Malicorne – Same (1977)

FrontCover1Malicorne are a French folk and electric folk band formed in September 197 by Gabriel Yacoub, Marie Yacoub (now Marie Sauvet), Hughes de Courson and Laurent Vercambre. They flourished in the 1970s, broke up three times in the 1980s but re-formed twice in the early 2010s and are currently touring and working on a new studio album.

Gabriel Yacoub and Marie Yacoub formed Malicorne on 5 September 1973 (naming it after the town of Malicorne in north-western France, famous for its porcelain and faience). For two years, Gabriel had been a member of Alan Stivell’s band, playing folk-rock based on Breton music. He sang and played acoustic guitar, banjo and dulcimer with Stivell, appearing on his 1972 À l’Olympia breakthrough (live) album and his 1973 Chemins de Terre (studio) album, before leaving at the end of Summer 1973 to form his own band, intending to popularise French music the way Stivell had popularised Breton music. Since several of their albums are called simply Malicorne it had become the custom to refer to them by number, even though no number appears on the cover at all.

Released in October 1974, Malicorne 1 consisted of the four founder members, that is the Yacoubs, Hughes de Courson and Laurent Vercambre. The combination of electric guitar, violin, dulcimer, bouzouki and female vocalist immediately brings to mind Steeleye Span, their English equivalent, thus placing them squarely in the electric folk genre. These four musicians were, between them, masters of twelve instruments. Their first four albums (one album released each Fall from 1974 to 1977) consisted of mostly traditional French folk songs, with, per album, one or two songs written by Gabriel Yacoub, one or two instrumentals and a few music and lyrics borrowed from some Canadian versions of the songs and instrumentals. Again like Steeleye Span, they occasionally sang group harmonies a cappella. On Malicorne 4, they were lastingly joined by a fifth member, Olivier Zdrzalik, on bass, percussion and vocals. The exuberant art-work on the album sleeves, featuring elves and dragons, makes them collectors pieces.

Malicorne1976Gabriel Yacoub + Hughes de Courson, live 1976

L’Extraordinaire Tour de France d’Adélard Rousseau, dit Nivernais la Clef des Cœurs, Compagnon Charpentier du Devoir (1978) was very much a concept album, concerning a guild craftsman’s travels around France, with an implied spiritual exploration. It is perhaps the most exciting of their albums, with some gothic and prog-rock elements in the music. Like their next album Le Bestiaire, it consists mostly of songs by Gabriel, with a few by Zdrzalik and de Courson. The range of sounds of these albums is huge. Their appeal goes beyond the French-speaking world, and still gives them a dedicated following, but most of the albums are only sporadically in print. Some sections are clearly classical music, but electronic wizardry and bagpipes also appear.

The size of the band grew to seven members, including at one point, Brian Gulland from the English group Gryphon. Their commercial success enticed them into pure pop. Balançoire En Feu (1981) was a disappointment to many. They disbanded in early 1982 at the end of the album supporting tour. In February 1986, his record company convinced Gabriel Yacoub to record a new album under the name Malicorne, thus reactivating the band including new members. Les Cathédrales de L’Industrie (1986) began with an epic folk-rock track. One of the other tracks, “Big Science 1-2-3” is in the style of Peter Gabriel, Laurie Anderson or Gary Numan. About a year after the album release, the band embarked on a 2-year extensive tour to support the new album, starting on 10 July 1987 at Les Francofolies de La Rochelle Festival, France and ending on 22 July 1989 in Saint-Gouéno, Brittany, France at the Festival des Tertres, France – a final show that would become the last Malicorne show for the twenty-one following years. Indeed, Malicorne disbanded at the end of the tour. (by wikipedia)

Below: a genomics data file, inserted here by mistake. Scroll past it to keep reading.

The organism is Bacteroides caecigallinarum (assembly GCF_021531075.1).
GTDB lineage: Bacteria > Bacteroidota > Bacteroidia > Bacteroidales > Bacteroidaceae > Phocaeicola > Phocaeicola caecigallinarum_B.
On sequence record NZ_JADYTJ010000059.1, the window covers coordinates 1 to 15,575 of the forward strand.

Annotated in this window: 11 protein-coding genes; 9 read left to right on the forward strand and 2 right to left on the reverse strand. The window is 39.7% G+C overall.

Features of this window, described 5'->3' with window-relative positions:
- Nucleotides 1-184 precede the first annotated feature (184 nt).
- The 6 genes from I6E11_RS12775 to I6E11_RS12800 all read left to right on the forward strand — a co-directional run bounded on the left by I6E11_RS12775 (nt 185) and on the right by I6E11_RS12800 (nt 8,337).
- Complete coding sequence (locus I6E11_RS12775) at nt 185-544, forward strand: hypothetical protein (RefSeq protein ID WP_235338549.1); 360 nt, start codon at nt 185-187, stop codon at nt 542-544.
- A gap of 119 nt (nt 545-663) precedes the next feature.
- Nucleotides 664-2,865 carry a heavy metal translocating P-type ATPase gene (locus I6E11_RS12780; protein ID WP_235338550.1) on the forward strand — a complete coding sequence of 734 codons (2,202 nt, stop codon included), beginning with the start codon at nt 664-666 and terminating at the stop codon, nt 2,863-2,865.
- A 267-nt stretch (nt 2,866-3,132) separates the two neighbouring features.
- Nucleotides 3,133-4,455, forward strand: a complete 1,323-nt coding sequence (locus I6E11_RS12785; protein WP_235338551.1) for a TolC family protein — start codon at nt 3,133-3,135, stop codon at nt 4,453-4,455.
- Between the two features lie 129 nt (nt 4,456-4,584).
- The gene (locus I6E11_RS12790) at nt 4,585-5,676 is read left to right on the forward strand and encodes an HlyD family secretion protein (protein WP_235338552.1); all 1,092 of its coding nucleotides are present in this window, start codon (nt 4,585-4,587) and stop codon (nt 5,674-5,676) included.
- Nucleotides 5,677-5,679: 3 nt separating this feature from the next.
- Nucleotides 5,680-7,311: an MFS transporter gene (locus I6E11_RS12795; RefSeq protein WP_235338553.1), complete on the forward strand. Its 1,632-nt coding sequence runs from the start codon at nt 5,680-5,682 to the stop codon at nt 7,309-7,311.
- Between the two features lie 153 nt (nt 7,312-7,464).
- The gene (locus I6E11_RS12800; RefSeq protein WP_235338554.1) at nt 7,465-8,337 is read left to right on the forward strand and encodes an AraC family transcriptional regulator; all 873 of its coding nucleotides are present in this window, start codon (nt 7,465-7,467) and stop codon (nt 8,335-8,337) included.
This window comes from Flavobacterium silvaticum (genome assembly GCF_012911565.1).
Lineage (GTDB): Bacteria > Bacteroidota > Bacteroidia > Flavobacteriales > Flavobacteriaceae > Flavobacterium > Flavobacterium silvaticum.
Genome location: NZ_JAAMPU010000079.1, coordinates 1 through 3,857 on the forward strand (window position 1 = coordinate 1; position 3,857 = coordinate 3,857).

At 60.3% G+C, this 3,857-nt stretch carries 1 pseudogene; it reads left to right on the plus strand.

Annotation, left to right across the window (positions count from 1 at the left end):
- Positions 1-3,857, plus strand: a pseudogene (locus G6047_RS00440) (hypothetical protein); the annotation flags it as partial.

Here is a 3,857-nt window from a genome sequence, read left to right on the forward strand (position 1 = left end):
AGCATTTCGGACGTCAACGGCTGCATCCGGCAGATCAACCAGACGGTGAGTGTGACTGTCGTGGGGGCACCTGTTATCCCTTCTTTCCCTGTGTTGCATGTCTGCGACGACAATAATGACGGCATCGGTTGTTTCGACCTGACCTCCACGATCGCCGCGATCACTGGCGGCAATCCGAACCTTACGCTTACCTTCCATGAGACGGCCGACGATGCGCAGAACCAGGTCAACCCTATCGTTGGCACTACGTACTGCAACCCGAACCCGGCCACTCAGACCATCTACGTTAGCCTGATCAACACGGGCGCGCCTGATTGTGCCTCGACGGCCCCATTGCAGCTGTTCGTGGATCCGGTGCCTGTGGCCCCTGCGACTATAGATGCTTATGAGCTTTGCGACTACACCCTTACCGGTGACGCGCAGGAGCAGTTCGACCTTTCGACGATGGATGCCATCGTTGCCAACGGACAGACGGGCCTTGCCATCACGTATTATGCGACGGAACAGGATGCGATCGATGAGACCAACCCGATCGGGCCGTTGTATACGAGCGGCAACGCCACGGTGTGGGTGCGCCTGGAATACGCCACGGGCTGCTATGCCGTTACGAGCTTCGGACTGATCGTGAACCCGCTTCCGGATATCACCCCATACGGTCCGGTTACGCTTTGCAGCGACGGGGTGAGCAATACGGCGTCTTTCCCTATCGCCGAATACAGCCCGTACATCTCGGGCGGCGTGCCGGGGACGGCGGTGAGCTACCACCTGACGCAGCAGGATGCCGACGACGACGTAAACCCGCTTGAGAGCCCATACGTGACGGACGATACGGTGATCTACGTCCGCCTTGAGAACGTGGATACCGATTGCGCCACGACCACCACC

Malicorne 4 is an album by Malicorne. It is sometimes called “Nous sommes chanteurs de sornettes” because the album is called “Malicorne” and that is the first track. For the first time electronic effects and synthesisers are heard on a few tracks. The final track in particular is a slightly crazy assemblage of medieval and modern instruments. “Daniel mon fils” is either a translation of the English folk song “Lord Randal”, or the French equivalent of it (by wikipedia)

Another superb album by one of the best folk groups from France  …


Hughes de Courson (vocals, flute, keyboards, elka, synthesiser, crumhorn, percussion, glockenspiel)
Laurent Vercambre (vocals, violin, cello, viola, guitar, mandolin, mandolin-cello, keyboards, vocals)
Gabriel Yacoub (vocals, guitar, mandolin-cello, banjo)
Marie Yacoub (vocals, hurdy-gurdy, epinette des Vosges)
Olivier Zdrzalik (vocals, bass, elka, percussion).


01. Nous sommes chanteurs de sornettes/gavotte (G.Yacoub/Traditional) 2.41
02, Couché tard, levé matin (G.Yacoub/Traditional) 3.53
03. Daniel, mon fils (G.Yacoub) 2.42
04. Le déserteur/Le congé (G.Yacoub/Zdrzalik/Traditional) 5.18
05. La blanche biche (Traditional) 6.30
06. Bacchu-ber (Traditional) 1.57
07. Le jardinier de couvent (Traditional) 9.02
08. Misère (Traditional) 2.26
09. La fiancée du timbalier (Hugo/Traditional) 5.52
10. Ma chanson est dite (Traditional) 0.28